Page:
SRI LANKA: Electoral change beyond mere placebo effect

In medical science a placebo effect means a remarkable phenomenon in which a placebo–or a fake treatment, an inactive substance like sugar, distilled water, or saline solution, can sometimes improve a patient’s condition simply because the person has the expectation that it will be helpful. These days many people question as to whether the electoral changes achieved in 2015, had only a placebo effect, or whether it is possible to achieve something rather substantial instead.

Now the time is ripe for the new government to give a satisfactory answer to this question.

In the context of over 40 years of continuous political chaos in Sri Lanka, it is not surprising that any change of government causes a placebo effect on most people. People who suffer from seemingly incurable diseases often fall prey to any fake medicine and for some time enjoy the happiness created by the effect. The political crisis of Sri Lanka during the last 04 decades has made people so despondent that they may feel good by seeing the fall of any government, as these governments have failed to produce anything other than greater misery.

The fall of a government that is as repressive as that of Mahinda Rajapaksa’s would naturally cause a placebo effect. However, as the months go by,it is natural for people to ask whether there is a real change and this is basis of the conversations that are taking place now.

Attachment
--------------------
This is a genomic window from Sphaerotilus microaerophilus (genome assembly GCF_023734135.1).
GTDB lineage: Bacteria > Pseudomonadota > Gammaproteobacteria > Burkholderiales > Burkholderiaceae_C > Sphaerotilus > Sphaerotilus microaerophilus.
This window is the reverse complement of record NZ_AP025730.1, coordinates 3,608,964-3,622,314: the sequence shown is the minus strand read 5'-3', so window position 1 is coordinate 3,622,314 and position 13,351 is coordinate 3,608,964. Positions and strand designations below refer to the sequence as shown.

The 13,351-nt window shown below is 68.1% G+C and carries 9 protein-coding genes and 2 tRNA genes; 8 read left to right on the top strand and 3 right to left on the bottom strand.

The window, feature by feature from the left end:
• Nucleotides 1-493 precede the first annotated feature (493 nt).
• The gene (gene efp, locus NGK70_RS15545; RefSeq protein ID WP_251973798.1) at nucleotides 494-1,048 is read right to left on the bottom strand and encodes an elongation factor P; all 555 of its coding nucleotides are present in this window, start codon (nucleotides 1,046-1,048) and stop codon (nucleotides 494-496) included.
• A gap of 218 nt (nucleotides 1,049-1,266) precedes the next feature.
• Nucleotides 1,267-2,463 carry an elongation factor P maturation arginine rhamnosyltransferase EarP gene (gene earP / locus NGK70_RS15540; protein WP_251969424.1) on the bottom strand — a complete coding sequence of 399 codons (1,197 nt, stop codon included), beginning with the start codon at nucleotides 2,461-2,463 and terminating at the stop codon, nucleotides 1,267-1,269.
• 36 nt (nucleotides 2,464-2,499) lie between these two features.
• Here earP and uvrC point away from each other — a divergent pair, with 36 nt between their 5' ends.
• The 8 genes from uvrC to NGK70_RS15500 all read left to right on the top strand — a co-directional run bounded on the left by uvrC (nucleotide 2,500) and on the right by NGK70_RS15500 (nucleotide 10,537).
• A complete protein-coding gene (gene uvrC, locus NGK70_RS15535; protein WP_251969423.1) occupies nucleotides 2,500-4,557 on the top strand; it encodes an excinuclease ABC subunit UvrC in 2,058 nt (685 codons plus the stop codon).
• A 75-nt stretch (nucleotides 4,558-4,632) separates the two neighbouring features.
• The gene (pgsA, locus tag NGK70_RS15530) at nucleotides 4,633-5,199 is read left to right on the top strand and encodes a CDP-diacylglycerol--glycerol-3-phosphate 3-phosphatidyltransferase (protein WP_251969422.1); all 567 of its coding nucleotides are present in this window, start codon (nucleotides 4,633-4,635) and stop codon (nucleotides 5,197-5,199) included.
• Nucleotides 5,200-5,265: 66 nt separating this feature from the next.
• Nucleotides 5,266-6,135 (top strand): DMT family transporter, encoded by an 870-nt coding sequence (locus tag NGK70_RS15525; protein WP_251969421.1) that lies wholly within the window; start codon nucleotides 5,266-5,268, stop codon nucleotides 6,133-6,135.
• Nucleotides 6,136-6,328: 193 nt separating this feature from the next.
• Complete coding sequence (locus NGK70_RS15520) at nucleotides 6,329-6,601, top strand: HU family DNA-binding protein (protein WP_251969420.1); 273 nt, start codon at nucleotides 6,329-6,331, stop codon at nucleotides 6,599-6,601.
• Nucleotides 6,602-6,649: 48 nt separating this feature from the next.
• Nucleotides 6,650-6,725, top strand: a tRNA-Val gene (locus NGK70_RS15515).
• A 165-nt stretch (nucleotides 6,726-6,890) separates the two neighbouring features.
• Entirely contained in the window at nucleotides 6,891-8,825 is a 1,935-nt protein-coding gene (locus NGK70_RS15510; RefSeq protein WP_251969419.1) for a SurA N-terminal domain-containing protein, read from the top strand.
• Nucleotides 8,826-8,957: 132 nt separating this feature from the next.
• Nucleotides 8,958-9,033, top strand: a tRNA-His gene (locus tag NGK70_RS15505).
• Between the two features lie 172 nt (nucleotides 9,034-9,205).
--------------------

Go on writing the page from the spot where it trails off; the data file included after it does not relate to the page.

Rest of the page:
If the people are to believe that some real change is being initiated then, genuine hope may be generated. Otherwise, people may fall back into their normal habits of recovering from the placebo effect by dreaming about yet another change.

The test of a real change is the policies that a ruling government can place before the people which will indicate that the government has understood the real problems that beset the country and that it has thought out ways to resolve them.

What then are the real problems or at least some of the major problems faced by the country?

For a long time now, people have identified that one of the major problems of the country is the widespread lawlessness. We have witnessed already in the year 2001 when the parliament nearly unanimously voted for the 17th Amendment to the Constitution the entire country identified that there had been a collapse of all the basic institutions of the state, and the first step towards recovery is to bring these institutions back to life.

This government, when it campaigned as the common opposition,promised again to revitalise the basic institutions of the State and to establish the rule of law.

However, any hope that the people had for their country, towards establishing the rule of law is now fast being lost. The government has done almost nothing to re-assure to the people that the promises made on that score was made seriously.

Any observer may ask what plans the government hasto ensure the law enforcement capacity of the Sri Lankan policing system and for strengthening the administration of justice. What plans can the government show, which would result in any substantial improvement of the protection of the people? It is time, for the government to set their minds to answer these questions in a convincing manner.